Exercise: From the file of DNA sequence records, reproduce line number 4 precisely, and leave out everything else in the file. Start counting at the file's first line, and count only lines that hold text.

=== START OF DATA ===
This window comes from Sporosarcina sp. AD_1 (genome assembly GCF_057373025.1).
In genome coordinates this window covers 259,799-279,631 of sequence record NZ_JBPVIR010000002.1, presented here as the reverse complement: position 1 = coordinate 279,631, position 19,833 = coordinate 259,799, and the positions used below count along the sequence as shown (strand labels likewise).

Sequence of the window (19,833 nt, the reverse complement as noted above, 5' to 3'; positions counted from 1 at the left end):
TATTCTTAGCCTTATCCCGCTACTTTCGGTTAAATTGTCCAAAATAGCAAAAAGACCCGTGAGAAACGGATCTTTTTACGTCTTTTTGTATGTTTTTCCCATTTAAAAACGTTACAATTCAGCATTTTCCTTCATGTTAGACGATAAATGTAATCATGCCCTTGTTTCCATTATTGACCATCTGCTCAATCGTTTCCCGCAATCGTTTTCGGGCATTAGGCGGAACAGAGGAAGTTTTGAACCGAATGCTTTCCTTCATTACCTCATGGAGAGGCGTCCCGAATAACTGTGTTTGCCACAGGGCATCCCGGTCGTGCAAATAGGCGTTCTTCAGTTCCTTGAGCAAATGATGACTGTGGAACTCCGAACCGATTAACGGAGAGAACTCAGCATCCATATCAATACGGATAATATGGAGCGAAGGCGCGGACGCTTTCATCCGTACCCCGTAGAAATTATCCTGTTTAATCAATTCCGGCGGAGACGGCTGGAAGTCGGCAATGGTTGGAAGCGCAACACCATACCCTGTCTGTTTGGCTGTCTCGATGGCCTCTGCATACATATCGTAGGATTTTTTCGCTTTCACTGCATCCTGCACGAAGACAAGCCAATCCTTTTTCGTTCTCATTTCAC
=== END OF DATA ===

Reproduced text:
TATTCTTAGCCTTATCCCGCTACTTTCGGTTAAATTGTCCAAAATAGCAAAAAGACCCGTGAGAAACGGATCTTTTTACGTCTTTTTGTATGTTTTTCCCATTTAAAAACGTTACAATTCAGCATTTTCCTTCATGTTAGACGATAAATGTAATCATGCCCTTGTTTCCATTATTGACCATCTGCTCAATCGTTTCCCGCAATCGTTTTCGGGCATTAGGCGGAACAGAGGAAGTTTTGAACCGAATGCTTTCCTTCATTACCTCATGGAGAGGCGTCCCGAATAACTGTGTTTGCCACAGGGCATCCCGGTCGTGCAAATAGGCGTTCTTCAGTTCCTTGAGCAAATGATGACTGTGGAACTCCGAACCGATTAACGGAGAGAACTCAGCATCCATATCAATACGGATAATATGGAGCGAAGGCGCGGACGCTTTCATCCGTACCCCGTAGAAATTATCCTGTTTAATCAATTCCGGCGGAGACGGCTGGAAGTCGGCAATGGTTGGAAGCGCAACACCATACCCTGTCTGTTTGGCTGTCTCGATGGCCTCTGCATACATATCGTAGGATTTTTTCGCTTTCACTGCATCCTGCACGAAGACAAGCCAATCCTTTTTCGTTCTCATTTCAC